Again the 21-year-old is refreshingly candid in his comments which are so unlike some of the sanitised twaddle routinely peddled.

Asal reflected: “I wanted to finish everything in Egypt just to get out to the States and defend my title. I felt like I needed to defend the title so much because at the beginning of the season I hoped to make world No.1. But it didn’t happen for me and unfortunately the match (in the Egyptian Open) at the Pyramids with Ali (Farag) was terrible for me.

“So I needed a good U.S. Open so much. I put so much pressure on myself and then what happened with Lucas did (put more pressure on) and it was tough.

“The first thing I must say was that the main thing was the safety of Lucas and I made sure before I left the arena that he was OK and that after the tournament he was well, and it was great he was back playing in another tournament just a few days later.

A concerned Mostafa Asal stands over Lucas Serme after a shot down the middle of the court struck the Frenchman on the head in the U.S. Open

“On court when it happened it was a really difficult moment and not as simple as people may think. As I turned I saw him at the beginning but then I expected Lucas to hold his position or go to the side wall. But I don’t know if he panicked and then moved and bent down, and I did not expect that and of course it became a bad situation for both of us.

“For me I was 100% sure he would not go down. It was an unexpected movement for me. Lucas went into a different area, took a different body position and then of course I hit him and it was very worrying.

“I was 2-0 and 6-4 up and enjoying my squash again in that match and then that happened and it was really difficult.

“It was the toughest moment of my career and definitely the lowest I have felt.

“I had been having many downs anyway and to be down in that way was very difficult. It had been the first time in my life I was getting bored of squash and then the US Open happened and it was bad.

“It was a mess and I want to be nice and honest, but I have spoken with Lucas since the match and he is OK with it.

“But looking back at the way the season has begun for me, well at the beginning my fighting spirit was just not good enough.

“It was like I was targeting being world No.1 but there was just so much going on and I wasn’t into it. But now I have my focus back and winning the Grasshopper was very important in that.”

Next week: In part two of our explosive interview with the game’s biggest rising star, Mostafa Asal reveals how he plans to combat the conduct stroke issue, his new goal for the current season, and why winning the Grasshopper Cup was the best moment of his career – so far.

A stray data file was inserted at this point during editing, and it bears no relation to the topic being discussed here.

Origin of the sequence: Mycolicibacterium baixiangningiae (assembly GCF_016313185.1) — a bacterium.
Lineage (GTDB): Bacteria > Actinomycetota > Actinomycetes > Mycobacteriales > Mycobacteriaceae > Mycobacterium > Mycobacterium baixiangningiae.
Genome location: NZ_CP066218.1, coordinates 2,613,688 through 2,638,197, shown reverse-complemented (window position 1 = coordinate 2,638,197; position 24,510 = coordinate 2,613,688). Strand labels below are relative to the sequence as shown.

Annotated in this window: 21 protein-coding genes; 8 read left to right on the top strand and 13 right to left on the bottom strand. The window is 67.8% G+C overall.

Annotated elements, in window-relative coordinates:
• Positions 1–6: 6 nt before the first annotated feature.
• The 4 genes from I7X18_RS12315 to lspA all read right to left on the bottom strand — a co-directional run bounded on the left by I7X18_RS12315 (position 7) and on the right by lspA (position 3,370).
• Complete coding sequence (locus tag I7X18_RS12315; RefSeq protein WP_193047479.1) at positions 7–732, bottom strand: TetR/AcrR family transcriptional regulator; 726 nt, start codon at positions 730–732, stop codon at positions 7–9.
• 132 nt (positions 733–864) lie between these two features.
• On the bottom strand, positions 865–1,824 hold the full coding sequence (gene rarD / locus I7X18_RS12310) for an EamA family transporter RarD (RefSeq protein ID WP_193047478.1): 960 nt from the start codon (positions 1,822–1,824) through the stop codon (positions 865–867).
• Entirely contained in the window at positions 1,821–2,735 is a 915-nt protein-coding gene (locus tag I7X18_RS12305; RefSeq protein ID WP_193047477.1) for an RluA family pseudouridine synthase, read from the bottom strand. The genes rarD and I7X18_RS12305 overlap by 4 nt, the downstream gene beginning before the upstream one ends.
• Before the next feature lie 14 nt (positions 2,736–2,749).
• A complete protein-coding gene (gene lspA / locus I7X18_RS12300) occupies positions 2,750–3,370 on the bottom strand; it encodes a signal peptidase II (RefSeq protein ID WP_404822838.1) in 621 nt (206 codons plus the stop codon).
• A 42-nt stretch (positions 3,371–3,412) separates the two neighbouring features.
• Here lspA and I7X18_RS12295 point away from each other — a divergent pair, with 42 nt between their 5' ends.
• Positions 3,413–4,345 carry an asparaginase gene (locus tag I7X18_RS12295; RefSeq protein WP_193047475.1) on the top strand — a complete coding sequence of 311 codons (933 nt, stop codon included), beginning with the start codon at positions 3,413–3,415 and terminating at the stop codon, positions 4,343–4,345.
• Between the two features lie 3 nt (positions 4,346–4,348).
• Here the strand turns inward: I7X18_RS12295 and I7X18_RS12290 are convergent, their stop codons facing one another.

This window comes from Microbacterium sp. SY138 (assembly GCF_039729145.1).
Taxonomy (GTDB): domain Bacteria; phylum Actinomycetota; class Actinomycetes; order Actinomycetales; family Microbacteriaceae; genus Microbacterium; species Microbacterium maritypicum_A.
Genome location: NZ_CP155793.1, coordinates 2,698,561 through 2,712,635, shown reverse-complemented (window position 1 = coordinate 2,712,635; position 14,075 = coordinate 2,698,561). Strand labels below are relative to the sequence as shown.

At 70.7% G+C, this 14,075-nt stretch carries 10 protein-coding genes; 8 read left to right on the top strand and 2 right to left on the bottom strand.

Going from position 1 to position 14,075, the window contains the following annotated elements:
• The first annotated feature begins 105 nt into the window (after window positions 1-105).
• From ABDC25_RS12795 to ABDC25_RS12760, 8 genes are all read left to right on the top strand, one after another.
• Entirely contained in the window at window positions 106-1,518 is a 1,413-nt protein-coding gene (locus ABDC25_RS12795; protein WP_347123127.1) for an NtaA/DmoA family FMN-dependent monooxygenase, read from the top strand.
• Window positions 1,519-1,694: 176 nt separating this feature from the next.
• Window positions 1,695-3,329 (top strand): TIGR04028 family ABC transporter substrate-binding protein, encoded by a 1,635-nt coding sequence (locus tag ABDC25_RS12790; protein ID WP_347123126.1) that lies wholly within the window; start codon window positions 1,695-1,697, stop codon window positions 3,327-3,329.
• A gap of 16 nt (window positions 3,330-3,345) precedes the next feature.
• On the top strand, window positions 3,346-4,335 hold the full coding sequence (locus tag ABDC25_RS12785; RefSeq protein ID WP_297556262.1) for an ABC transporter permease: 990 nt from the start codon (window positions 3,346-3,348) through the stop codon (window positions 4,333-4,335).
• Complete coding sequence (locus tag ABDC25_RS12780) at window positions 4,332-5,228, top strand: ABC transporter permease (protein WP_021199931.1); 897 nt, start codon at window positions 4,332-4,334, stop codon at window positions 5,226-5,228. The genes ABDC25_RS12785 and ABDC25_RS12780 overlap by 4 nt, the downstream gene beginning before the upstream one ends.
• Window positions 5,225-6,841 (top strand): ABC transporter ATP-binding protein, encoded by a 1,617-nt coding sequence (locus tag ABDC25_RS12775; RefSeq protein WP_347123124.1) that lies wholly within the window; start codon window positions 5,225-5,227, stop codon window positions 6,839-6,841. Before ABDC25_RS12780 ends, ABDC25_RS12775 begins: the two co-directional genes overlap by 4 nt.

Pictures courtesy of PSA World Tour

Do YOU agree with Mostafa Asal? Squash Mad readers are invited to join the conversation on the home of intelligent debate by leaving their comments below.

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  1. Right , listen to me ,, I have played and watched squash at a high level for 40 years , I have seen Asal from his debut on tour and a few years in the juniors . He is an amazing player , an amazing athlete , but he is not an amazing person . He has been brought up to disrespect , use any tactics necessary to win , this has come from his younger years , his father , his so called entourage and his ability to live with the way he wins . He is unfortunately for Squash a bad Apple , he needs to change sport and join a boxing gym , this could straighten him out and teach him respect for his fellow opponents , I have many many contacts in squash and not one of them enjoys his matches , he is bad for squash tv , he is bad for squash , there is a lot of political correctness going on with this guy and it is wrong , Joey , His father and the psa need to man up stop accepting orders from above and say it how it is ! He is not a good man , the end .

  2. I agree with above comment and believe this kid is highly manipulative in his movement “tactics” and willingness to play on the “edge”. Rationalization is “ends justify the means”! Winning makes it all ok…not really. Tedious to watch his matches.
    As an example of another young phenom of a similar age, just look at how Carlos Alcaraz conducts himself on court. He has been trained and taught correctly. Juan Carlos Ferrero and the entire team (Carlito’s father included) have done it right. Mustafa & team should take a lesson, but of course they won’t.

  3. There’s a similar situation with Nick Kyrgios in tennis. Highly polarising and great for increasing viewer internet. Both super talented with attitudes that polities opinion. Power, McEnroe, Connors are other examples.

    I agree largely with Gene and Lobby except that I think polarising personalities like this a great for professional sport reliant in viewer numbers. It’s all about entertainment and you need contrast for that. Squash can get very bland.

    So let Asal play his role in this.

    I do find it funny his request for yellow cards for simulation. He needs to be careful what he wishes for. 😂

  4. Totally agree. I commented quite a few times about his “win at all costs” style of play. Most of Asal’s fans have to agree that before the youngster hit the stage, there were very few controversial matches. Now look at the latest trend, each of Asal’s matches are riddled with decisions, rightly or wrongly. Now Asal use this as a weapon to counter-attack. This is so wrong in many levels, the main one being sportmanship

  5. This kid is a disgrace to our slowly dying sport. Disappointed to read that Barrington vouches for him. Thankfully, most folks who are fairly new to the sport have no clue who Barrington is and he is not really that relevant in the sport right now. For “new squash fans” like my wife, watching an Asal match is in her own words: “Entertaining for WWE fans, for the rest of us, it is just painful to watch, so many interruptions due to Asals’ blocking that it is frustrating to watch as the other player is getting robbed” I agree with the other comment, tennis has a class act like Carlos Alcaraz who is a joy to watch for his skill, talent, athleticism and elegance. Squash has Asal, who is as charming and charismatic as Daniel Kollerer.

  6. Exactly. He needs to change sport. He just seems to not be able to grasp the concept of allowing his opponent a passage to the ball.

  7. It is almost predictable that whenever he manages open the court a bit, then he would always play a pressure shot and use his body to block his opponent’s path. Or the nasty “trailing leg” to add a hurdle to his opponent. Ahad Raza on Youtube makes an excellent slow-motion analysis of all the subtle but dirty tactics he uses.